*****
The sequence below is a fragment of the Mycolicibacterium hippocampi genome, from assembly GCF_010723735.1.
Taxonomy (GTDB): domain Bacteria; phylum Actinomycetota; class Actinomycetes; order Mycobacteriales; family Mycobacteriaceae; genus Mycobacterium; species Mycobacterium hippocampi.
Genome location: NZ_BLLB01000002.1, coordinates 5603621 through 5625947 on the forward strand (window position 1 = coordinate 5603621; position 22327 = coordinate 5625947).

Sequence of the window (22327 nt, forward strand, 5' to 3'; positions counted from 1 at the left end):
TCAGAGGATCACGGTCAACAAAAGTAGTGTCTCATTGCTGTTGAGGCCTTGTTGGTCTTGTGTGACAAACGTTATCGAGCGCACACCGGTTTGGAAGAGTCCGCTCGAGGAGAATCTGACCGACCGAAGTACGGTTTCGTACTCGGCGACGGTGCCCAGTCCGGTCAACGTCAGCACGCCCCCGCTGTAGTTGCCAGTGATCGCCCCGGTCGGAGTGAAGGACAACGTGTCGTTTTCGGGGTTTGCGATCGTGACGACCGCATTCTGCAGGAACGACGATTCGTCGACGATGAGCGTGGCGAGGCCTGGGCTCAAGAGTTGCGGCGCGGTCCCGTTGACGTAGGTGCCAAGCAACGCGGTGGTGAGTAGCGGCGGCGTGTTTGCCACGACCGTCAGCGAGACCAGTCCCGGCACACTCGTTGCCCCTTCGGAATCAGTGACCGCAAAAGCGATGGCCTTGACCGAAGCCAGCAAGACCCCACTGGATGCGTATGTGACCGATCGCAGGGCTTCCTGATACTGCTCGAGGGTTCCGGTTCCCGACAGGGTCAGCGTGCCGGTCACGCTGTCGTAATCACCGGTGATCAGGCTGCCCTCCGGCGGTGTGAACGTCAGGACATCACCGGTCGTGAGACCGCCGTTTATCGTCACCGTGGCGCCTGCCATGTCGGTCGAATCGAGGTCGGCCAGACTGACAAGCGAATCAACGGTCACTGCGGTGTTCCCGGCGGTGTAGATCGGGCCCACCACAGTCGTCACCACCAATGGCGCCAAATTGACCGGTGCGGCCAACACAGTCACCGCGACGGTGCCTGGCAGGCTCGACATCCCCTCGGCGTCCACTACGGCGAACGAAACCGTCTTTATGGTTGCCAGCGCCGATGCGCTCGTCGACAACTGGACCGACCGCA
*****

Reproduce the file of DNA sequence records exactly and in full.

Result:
The sequence below is a fragment of the Mycolicibacterium hippocampi genome, from assembly GCF_010723735.1.
Taxonomy (GTDB): domain Bacteria; phylum Actinomycetota; class Actinomycetes; order Mycobacteriales; family Mycobacteriaceae; genus Mycobacterium; species Mycobacterium hippocampi.
Genome location: NZ_BLLB01000002.1, coordinates 5603621 through 5625947 on the forward strand (window position 1 = coordinate 5603621; position 22327 = coordinate 5625947).

Sequence of the window (22327 nt, forward strand, 5' to 3'; positions counted from 1 at the left end):
TCAGAGGATCACGGTCAACAAAAGTAGTGTCTCATTGCTGTTGAGGCCTTGTTGGTCTTGTGTGACAAACGTTATCGAGCGCACACCGGTTTGGAAGAGTCCGCTCGAGGAGAATCTGACCGACCGAAGTACGGTTTCGTACTCGGCGACGGTGCCCAGTCCGGTCAACGTCAGCACGCCCCCGCTGTAGTTGCCAGTGATCGCCCCGGTCGGAGTGAAGGACAACGTGTCGTTTTCGGGGTTTGCGATCGTGACGACCGCATTCTGCAGGAACGACGATTCGTCGACGATGAGCGTGGCGAGGCCTGGGCTCAAGAGTTGCGGCGCGGTCCCGTTGACGTAGGTGCCAAGCAACGCGGTGGTGAGTAGCGGCGGCGTGTTTGCCACGACCGTCAGCGAGACCAGTCCCGGCACACTCGTTGCCCCTTCGGAATCAGTGACCGCAAAAGCGATGGCCTTGACCGAAGCCAGCAAGACCCCACTGGATGCGTATGTGACCGATCGCAGGGCTTCCTGATACTGCTCGAGGGTTCCGGTTCCCGACAGGGTCAGCGTGCCGGTCACGCTGTCGTAATCACCGGTGATCAGGCTGCCCTCCGGCGGTGTGAACGTCAGGACATCACCGGTCGTGAGACCGCCGTTTATCGTCACCGTGGCGCCTGCCATGTCGGTCGAATCGAGGTCGGCCAGACTGACAAGCGAATCAACGGTCACTGCGGTGTTCCCGGCGGTGTAGATCGGGCCCACCACAGTCGTCACCACCAATGGCGCCAAATTGACCGGTGCGGCCAACACAGTCACCGCGACGGTGCCTGGCAGGCTCGACATCCCCTCGGCGTCCACTACGGCGAACGAAACCGTCTTTATGGTTGCCAGCGCCGATGCGCTCGTCGACAACTGGACCGACCGCA